That was the first big lesson, paradigm shift number 1.

Wednesday evening, Jean, Rinnah and Lillie arrived to set up their tent next to our trailer. We visited, did chores and went to bed.

Thursday - more lessons

Thursday morning, Daniel headed out on his mountain bike to explore nearby bike trails. Rinnah and I took Snap and walked over to the Bandy Creek Stables to get Sport from his stall. Sport belongs to a good friend who let Rinnah ride him on Thursday. Rinnah had never ridden him before.

I picked up Sport's bit, breast collar and girth. Rinnah started off leading Sport back to our trailer about 1/2 mile away by trail. I followed leading Snap. Rinnah enjoyed walking with Sport.

Back at the trailer, I had Rinnah hand graze Rain nearby while Sport took Rain's high tie for saddling. I saddled Sport with the Bob Marshall saddle for Rinnah then switched out horses and saddled Rain with the Barefoot Cheyenne saddle for me.

Finally we were ready and I boosted Rinnah up on Sport, mounted Rain, and we headed off to find Ike and Rebecca to ride with them for a little bit.

We headed out on trail some walking, but trotting, too. At first Rinnah led, but felt uncomfortable in the front on a horse she didn't know, so she got behind me. But Sport moved out around Rain again and got back in front. I thought things were ok, but realized at this point, I should have insisted Rinnah get behind me again.

Rinnah came to a muddy area in the trail. Sport started to walk across, but changed his mind and jumped across. Something happened and he took off running. I suspect he might have been bitten by a bee, yellow jacket or horse fly. I hollered at Rinnah to stop Sport, but he didn't slow down. I was too far away to do anything. Sport took off through the woods instead of staying on trail. Rinnah hit a tree and slid off.

I frantically pulled Rain to a stop and slid off as Ike and Spyder zipped past me. I tossed Rain's reins to Rebecca and ran to Rinnah. She had gotten up and was coming toward me, crying. Walking and breathing, thank God, were my first thoughts. Ike saw that Rinnah was up and moving, so he went after Sport who was still running.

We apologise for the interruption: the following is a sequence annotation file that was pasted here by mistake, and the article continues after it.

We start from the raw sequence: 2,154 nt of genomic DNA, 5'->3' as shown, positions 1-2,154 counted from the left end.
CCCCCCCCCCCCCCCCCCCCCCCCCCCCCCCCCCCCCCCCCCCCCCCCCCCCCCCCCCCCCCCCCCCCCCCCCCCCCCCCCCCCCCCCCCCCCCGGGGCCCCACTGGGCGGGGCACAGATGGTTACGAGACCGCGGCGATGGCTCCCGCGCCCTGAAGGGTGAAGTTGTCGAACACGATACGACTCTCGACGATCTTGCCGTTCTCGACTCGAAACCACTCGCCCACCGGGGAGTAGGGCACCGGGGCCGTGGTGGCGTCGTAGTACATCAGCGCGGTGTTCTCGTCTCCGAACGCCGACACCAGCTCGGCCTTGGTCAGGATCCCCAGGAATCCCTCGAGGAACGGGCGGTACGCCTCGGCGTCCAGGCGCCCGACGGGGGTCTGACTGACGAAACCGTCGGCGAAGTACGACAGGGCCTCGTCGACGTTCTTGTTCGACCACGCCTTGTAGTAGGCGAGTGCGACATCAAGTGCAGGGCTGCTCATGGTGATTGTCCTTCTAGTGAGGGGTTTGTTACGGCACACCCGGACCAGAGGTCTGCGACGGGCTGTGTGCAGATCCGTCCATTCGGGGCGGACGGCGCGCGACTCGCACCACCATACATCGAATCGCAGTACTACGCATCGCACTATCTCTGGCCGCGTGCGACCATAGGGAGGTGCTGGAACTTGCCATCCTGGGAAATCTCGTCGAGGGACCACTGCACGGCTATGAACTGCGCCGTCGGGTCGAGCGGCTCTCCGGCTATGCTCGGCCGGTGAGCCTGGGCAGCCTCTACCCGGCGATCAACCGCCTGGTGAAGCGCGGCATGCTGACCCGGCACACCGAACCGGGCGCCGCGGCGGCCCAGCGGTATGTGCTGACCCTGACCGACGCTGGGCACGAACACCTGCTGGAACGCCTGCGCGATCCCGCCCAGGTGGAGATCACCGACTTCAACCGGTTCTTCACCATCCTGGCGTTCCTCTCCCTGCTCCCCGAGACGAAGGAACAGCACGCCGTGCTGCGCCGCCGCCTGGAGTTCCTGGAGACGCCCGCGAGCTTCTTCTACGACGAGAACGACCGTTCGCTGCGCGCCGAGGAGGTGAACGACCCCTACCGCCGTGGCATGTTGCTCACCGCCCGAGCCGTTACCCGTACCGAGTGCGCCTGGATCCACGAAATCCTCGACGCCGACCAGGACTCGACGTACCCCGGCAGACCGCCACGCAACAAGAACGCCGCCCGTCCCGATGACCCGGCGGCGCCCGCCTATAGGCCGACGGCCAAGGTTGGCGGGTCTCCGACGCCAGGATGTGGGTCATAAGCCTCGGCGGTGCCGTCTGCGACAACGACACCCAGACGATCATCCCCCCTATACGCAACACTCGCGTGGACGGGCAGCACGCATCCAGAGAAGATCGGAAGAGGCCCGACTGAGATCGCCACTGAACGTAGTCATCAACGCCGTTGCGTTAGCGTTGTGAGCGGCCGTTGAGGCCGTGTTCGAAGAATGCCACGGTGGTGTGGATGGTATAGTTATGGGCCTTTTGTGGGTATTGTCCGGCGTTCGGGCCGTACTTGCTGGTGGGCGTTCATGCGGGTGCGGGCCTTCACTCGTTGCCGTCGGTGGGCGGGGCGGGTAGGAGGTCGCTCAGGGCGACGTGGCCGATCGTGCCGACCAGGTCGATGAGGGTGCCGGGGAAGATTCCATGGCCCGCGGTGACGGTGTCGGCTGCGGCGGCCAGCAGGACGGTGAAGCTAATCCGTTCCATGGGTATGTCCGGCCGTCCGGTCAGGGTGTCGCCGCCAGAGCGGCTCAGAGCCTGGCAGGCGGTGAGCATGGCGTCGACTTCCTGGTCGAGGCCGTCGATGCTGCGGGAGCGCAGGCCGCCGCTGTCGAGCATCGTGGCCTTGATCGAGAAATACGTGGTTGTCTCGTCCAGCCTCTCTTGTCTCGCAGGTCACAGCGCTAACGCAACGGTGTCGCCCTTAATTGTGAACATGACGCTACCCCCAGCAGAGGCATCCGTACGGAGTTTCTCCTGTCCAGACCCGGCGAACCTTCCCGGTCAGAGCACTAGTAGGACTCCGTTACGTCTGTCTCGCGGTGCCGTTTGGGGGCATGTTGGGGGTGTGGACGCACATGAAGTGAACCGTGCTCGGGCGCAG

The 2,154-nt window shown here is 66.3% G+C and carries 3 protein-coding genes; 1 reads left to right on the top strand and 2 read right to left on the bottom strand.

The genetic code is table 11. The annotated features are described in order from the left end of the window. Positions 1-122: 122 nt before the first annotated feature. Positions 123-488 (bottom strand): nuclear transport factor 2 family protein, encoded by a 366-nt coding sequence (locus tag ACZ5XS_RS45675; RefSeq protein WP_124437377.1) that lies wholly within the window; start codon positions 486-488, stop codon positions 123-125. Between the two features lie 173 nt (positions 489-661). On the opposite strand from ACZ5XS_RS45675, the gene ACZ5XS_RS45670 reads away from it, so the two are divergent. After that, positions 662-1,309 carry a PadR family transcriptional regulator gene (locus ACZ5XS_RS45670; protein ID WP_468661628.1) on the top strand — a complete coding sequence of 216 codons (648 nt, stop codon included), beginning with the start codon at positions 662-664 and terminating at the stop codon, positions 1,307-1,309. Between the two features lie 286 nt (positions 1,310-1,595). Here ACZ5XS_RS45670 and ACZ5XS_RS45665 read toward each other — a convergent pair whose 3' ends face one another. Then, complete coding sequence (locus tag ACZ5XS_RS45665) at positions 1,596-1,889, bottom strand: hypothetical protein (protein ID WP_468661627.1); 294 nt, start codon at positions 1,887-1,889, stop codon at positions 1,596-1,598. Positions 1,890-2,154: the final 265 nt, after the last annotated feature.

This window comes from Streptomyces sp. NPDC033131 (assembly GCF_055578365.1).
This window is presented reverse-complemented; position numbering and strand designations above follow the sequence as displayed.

I saw blood on Rinnah's mouth. I gathered her to me and hugged her. Talking to her. Asking her to concentrate on breathing and calming down so I could take a look at her. When she seemed a bit calmer, I moved back from her and looked her over. Her upper and lower lips were busted on the left side of her face. Some minor scrapes on her left cheek. I could see her teeth and she wasn't spitting blood. So I moved on to her shoulder and collar bone. I quickly ran my fingers along her collar bone. Rinnah impatiently said that didn't hurt, but her left shoulder did. I asked her to rotate her shoulder, which she did. It hurt, but she was able to do it.

Rinnah wanted to sit down, but I was afraid if she did, she wouldn't get back up again. So I told her we needed to walk back to camp. We were only about 1/4 mile away. From experience, I know that it seems unthinkable to walk right after you fall off, but as long as limbs aren't broken, walking evens out the breathing and keeps the blood flowing, restoring balance and calms the brain. I asked if she wanted to get on Rain and I would lead him, but she said no, she'd walk. I doubt we could have got her on without hurting her anyway.

I took Rain back from Rebecca and she headed after Ike to help get Sport. Rinnah and I walked back to camp. Her speech started to become harder to understand as her lips swelled up and she spoke out of the corner of her mouth, but we talked as we walked; debriefing.

Lesson number 2. Keep the kids behind me. Brain lapse on my part. I knew that. But didn't do it this time. Lesson number 3, spend some time teaching the kids to completely drop their reins, then snatch up the reins and stop the horse from a walk/trot/canter. Something I should have done long ago.

We got back to our trailer and Jean took over. I put Rain on the high tie and stood around. Jean got Rinnah's shirt off to examine her more closely. Her left shoulder was scraped and bruised. Jean started icing Rinnah's face and shoulder.

Once Rinnah seemed to be ok, I went back to Rain and was going to go back out and look for Sport. I was about to take him off the high tie when my phone rang. Rebecca said Sport had been caught, was untacked and back in his stall. She asked about Rinnah. I told her Rinnah seemed to be ok for the moment. Rebecca and Ike went out to do their ride.

I hopped on Rain bareback and went over to the stables. I tacked him up with my Bob Marshall saddle and headed back to camp. At least my stirrups were now set for the 50 I was planning to do on Tanna on Friday.

A few hours later, Rinnah seemed to be much improved. She was talking better. The ice was helping keep the swelling down. The visitors she got cheered her up and she got to tell the story many times. Brooklyn, a youngster they've met at other rides, came and spent a good bit of time sitting and chatting with Rinnah.
  
After awhile, Rinnah was off with her friends around camp. Praise God!

I went to registration. Chatted with several people. Then vetted Tanna in. He weighed 802 pounds at the start.

I'm not really sure what happened to the day. I had several hours when I could have done stuff. But somehow I didn't. I felt completely unprepared for the ride the next day. I hadn't even put up a vet check area, so I decided to just vet check at the trailer.